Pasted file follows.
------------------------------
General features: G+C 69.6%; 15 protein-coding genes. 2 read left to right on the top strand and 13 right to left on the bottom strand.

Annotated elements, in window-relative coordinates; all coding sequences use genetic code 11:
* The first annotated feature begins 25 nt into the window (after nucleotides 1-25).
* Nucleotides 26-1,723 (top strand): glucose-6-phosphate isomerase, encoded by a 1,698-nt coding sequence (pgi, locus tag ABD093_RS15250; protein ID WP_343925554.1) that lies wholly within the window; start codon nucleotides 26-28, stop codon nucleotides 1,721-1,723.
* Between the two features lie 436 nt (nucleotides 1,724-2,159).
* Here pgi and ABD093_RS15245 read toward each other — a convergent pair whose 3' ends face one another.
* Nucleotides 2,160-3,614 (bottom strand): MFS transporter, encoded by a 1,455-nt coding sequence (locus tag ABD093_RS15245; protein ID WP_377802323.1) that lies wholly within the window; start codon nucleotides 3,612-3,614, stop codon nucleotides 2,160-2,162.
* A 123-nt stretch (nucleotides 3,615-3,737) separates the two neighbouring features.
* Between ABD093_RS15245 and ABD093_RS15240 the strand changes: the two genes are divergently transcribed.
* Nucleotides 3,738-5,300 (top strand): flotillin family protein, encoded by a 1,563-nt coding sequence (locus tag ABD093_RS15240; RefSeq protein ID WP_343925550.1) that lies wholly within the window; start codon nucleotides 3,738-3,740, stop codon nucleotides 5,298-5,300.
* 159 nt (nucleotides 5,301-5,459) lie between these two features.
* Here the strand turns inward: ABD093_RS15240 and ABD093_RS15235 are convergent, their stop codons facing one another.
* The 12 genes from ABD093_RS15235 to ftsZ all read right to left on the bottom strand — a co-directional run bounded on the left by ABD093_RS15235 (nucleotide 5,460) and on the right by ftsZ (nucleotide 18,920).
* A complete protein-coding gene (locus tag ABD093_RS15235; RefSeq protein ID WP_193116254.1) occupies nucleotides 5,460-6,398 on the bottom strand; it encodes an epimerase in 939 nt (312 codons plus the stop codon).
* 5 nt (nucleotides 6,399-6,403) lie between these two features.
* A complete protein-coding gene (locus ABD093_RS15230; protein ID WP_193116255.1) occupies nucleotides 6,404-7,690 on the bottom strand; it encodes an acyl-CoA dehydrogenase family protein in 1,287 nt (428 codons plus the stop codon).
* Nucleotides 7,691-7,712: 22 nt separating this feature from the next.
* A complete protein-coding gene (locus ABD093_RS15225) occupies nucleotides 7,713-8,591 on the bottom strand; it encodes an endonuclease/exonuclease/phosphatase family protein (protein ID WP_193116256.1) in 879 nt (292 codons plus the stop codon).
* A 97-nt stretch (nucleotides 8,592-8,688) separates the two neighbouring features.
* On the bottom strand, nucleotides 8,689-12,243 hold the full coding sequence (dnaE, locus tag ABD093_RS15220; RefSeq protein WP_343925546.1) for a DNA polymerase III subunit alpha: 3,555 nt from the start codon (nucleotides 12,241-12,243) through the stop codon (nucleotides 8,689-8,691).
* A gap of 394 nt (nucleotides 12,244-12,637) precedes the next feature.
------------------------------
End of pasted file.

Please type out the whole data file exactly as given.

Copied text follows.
General features: G+C 69.6%; 15 protein-coding genes. 2 read left to right on the top strand and 13 right to left on the bottom strand.

Annotated elements, in window-relative coordinates; all coding sequences use genetic code 11:
* The first annotated feature begins 25 nt into the window (after nucleotides 1-25).
* Nucleotides 26-1,723 (top strand): glucose-6-phosphate isomerase, encoded by a 1,698-nt coding sequence (pgi, locus tag ABD093_RS15250; protein ID WP_343925554.1) that lies wholly within the window; start codon nucleotides 26-28, stop codon nucleotides 1,721-1,723.
* Between the two features lie 436 nt (nucleotides 1,724-2,159).
* Here pgi and ABD093_RS15245 read toward each other — a convergent pair whose 3' ends face one another.
* Nucleotides 2,160-3,614 (bottom strand): MFS transporter, encoded by a 1,455-nt coding sequence (locus tag ABD093_RS15245; protein ID WP_377802323.1) that lies wholly within the window; start codon nucleotides 3,612-3,614, stop codon nucleotides 2,160-2,162.
* A 123-nt stretch (nucleotides 3,615-3,737) separates the two neighbouring features.
* Between ABD093_RS15245 and ABD093_RS15240 the strand changes: the two genes are divergently transcribed.
* Nucleotides 3,738-5,300 (top strand): flotillin family protein, encoded by a 1,563-nt coding sequence (locus tag ABD093_RS15240; RefSeq protein ID WP_343925550.1) that lies wholly within the window; start codon nucleotides 3,738-3,740, stop codon nucleotides 5,298-5,300.
* 159 nt (nucleotides 5,301-5,459) lie between these two features.
* Here the strand turns inward: ABD093_RS15240 and ABD093_RS15235 are convergent, their stop codons facing one another.
* The 12 genes from ABD093_RS15235 to ftsZ all read right to left on the bottom strand — a co-directional run bounded on the left by ABD093_RS15235 (nucleotide 5,460) and on the right by ftsZ (nucleotide 18,920).
* A complete protein-coding gene (locus tag ABD093_RS15235; RefSeq protein ID WP_193116254.1) occupies nucleotides 5,460-6,398 on the bottom strand; it encodes an epimerase in 939 nt (312 codons plus the stop codon).
* 5 nt (nucleotides 6,399-6,403) lie between these two features.
* A complete protein-coding gene (locus ABD093_RS15230; protein ID WP_193116255.1) occupies nucleotides 6,404-7,690 on the bottom strand; it encodes an acyl-CoA dehydrogenase family protein in 1,287 nt (428 codons plus the stop codon).
* Nucleotides 7,691-7,712: 22 nt separating this feature from the next.
* A complete protein-coding gene (locus ABD093_RS15225) occupies nucleotides 7,713-8,591 on the bottom strand; it encodes an endonuclease/exonuclease/phosphatase family protein (protein ID WP_193116256.1) in 879 nt (292 codons plus the stop codon).
* A 97-nt stretch (nucleotides 8,592-8,688) separates the two neighbouring features.
* On the bottom strand, nucleotides 8,689-12,243 hold the full coding sequence (dnaE, locus tag ABD093_RS15220; RefSeq protein WP_343925546.1) for a DNA polymerase III subunit alpha: 3,555 nt from the start codon (nucleotides 12,241-12,243) through the stop codon (nucleotides 8,689-8,691).
* A gap of 394 nt (nucleotides 12,244-12,637) precedes the next feature.